Donny Hathaway was one of the most influential and talented soul singers of the 1970s, known for his smooth, gospel-inflected voice and his collaborations with Roberta Flack. However, his life and career were cut short by a mysterious and tragic death that remains a source of speculation and controversy to this day. What was Donny Hathaway cause of death, and what led him to that fatal moment?
Early Life and Career
Donny Edward Hathaway was born on October 1, 1945, in Chicago, Illinois, but moved to St. Louis, Missouri, when he was very young. He began singing in the church choir with his grandmother, a professional gospel singer, at the age of three, and also learned to play the piano. He showed great musical talent and won a full-ride fine arts scholarship to Howard University in Washington, D.C., where he met Roberta Flack. He left college after three years to pursue a career in the music industry, working as a songwriter, producer, arranger, and session musician for various artists, including Curtis Mayfield, Aretha Franklin, and the Staple Singers.
He signed with Atco Records as a solo artist in 1969 and released his debut single, “The Ghetto”, which became a classic soul message track and a hit on the R&B charts. He followed it with his acclaimed debut album, Everything Is Everything, in 1970. That same year, he also released his original holiday song “This Christmas”, which would become a staple of seasonal music for decades to come.
In 1971, he recorded a duet with Roberta Flack, covering Carole King’s “You’ve Got a Friend”, which was a major success on both the R&B and pop charts. The duo released a full album of duets, Roberta Flack & Donny Hathaway, in 1972, which featured their Grammy-winning hit “Where Is the Love?”. Hathaway also recorded solo albums such as Donny Hathaway (1971) and Extension of a Man (1973), which showcased his versatile and expressive vocal style and his ability to blend soul, gospel, jazz, and classical influences.
Mental Health Struggles
Despite his musical achievements and popularity, Hathaway struggled with severe bouts of depression and paranoid schizophrenia, which affected his personal and professional life. He was hospitalized several times and received electroconvulsive therapy as part of his treatment. He also experienced delusions and hallucinations that made him believe that someone was trying to kill him or control his mind with a device implanted in his brain.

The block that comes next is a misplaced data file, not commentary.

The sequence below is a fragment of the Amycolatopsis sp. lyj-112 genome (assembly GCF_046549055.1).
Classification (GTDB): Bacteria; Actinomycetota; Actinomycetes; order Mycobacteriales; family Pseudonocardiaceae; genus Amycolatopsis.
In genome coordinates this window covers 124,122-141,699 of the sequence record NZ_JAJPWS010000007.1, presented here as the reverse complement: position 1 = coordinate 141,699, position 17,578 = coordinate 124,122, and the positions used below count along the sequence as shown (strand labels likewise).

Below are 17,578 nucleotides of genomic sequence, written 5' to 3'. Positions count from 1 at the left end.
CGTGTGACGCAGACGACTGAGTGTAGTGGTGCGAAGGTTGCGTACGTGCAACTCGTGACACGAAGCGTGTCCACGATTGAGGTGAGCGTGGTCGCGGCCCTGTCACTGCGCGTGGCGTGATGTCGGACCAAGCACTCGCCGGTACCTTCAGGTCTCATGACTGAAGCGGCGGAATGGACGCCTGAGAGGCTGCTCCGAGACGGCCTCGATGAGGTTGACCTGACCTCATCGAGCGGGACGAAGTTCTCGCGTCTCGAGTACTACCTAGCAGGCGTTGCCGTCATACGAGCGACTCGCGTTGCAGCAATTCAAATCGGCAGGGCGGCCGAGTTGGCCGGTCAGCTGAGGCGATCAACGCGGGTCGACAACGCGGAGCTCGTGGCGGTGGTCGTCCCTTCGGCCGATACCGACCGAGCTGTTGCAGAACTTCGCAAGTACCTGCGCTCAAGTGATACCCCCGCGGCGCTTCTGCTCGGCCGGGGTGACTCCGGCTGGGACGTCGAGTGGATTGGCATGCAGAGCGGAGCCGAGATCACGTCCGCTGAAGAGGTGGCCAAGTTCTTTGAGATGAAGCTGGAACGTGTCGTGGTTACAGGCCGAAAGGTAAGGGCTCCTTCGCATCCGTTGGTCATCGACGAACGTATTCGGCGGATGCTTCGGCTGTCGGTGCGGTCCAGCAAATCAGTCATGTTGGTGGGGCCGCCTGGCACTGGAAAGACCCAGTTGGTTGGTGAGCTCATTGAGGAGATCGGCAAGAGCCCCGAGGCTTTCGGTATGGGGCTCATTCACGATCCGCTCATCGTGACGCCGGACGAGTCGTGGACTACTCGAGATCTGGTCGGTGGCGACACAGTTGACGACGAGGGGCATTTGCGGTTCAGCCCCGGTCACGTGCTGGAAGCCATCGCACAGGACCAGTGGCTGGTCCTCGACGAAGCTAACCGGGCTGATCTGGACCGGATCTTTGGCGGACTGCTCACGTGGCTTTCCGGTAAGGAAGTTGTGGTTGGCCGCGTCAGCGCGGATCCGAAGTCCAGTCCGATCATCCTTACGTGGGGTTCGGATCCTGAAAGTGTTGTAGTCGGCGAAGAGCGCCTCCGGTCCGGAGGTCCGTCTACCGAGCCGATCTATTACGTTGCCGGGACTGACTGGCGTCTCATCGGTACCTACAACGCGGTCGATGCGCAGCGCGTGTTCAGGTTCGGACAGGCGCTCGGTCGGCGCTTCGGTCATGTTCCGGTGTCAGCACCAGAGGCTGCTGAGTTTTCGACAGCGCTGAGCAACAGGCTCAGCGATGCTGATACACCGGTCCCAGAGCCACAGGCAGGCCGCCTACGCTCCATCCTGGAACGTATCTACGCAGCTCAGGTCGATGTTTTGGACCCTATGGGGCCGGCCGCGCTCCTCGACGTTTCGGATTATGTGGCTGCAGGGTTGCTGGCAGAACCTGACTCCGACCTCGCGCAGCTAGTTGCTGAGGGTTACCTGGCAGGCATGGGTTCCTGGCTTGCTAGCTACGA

His mental health issues also caused tension in his relationship with Roberta Flack, who tried to support him but found it difficult to cope with his erratic behavior. Their partnership began to crumble in 1973, when Hathaway walked out of a recording session after hearing voices in his head. He withdrew from the public eye for several years and did not release any new music until 1977.
That year, he reconciled with Flack and recorded another duet with her, “The Closer I Get to You”, which became their biggest hit and reached number two on the Billboard Hot 100 chart. They planned to record another album together, but Hathaway’s condition worsened again.
The Final Days
On January 13, 1979, Hathaway was staying at the Essex House hotel in New York City, where he was supposed to resume recording with Flack. However, he was acting paranoid and irrational, telling Flack that “white people” were trying to kill him and that he had heard God’s voice. He also refused to take his medication and became agitated when Flack suggested that he see a doctor.
That evening, Hathaway went back to his room on the 15th floor of the hotel. Around 6:30 p.m., hotel employees heard a loud thud outside the building. They discovered Hathaway’s body on the sidewalk below his room’s balcony. The glass door of the balcony was shattered from the inside. The police ruled his death as a suicide by jumping from the balcony.
However, some of Hathaway’s family members and friends disputed this verdict and suggested that he might have been murdered or that his death was an accident caused by his mental state. They pointed out that there were no signs of struggle or suicide note in his room. They also claimed that Hathaway was afraid of heights and would not have jumped voluntarily.
Moreover, they argued that Hathaway was in good spirits before his death and had been looking forward to working on new music. They also noted that he had recently reconciled with his estranged wife Eulaulah and their two children.
Donny Hathaway’s death shocked and saddened the music world and left behind a legacy of timeless and soulful songs that have inspired generations of artists and fans. He was posthumously inducted into the St. Louis Walk of Fame in 2003 and honored with a Grammy Lifetime Achievement Award in 2019. His daughter, Lalah Hathaway, followed in his footsteps and became a successful singer and songwriter in her own right.
Donny Hathaway’s cause of death remains a mystery, but his life and music remain a testament to his genius and passion. He was a soul legend who touched many hearts with his voice and his spirit.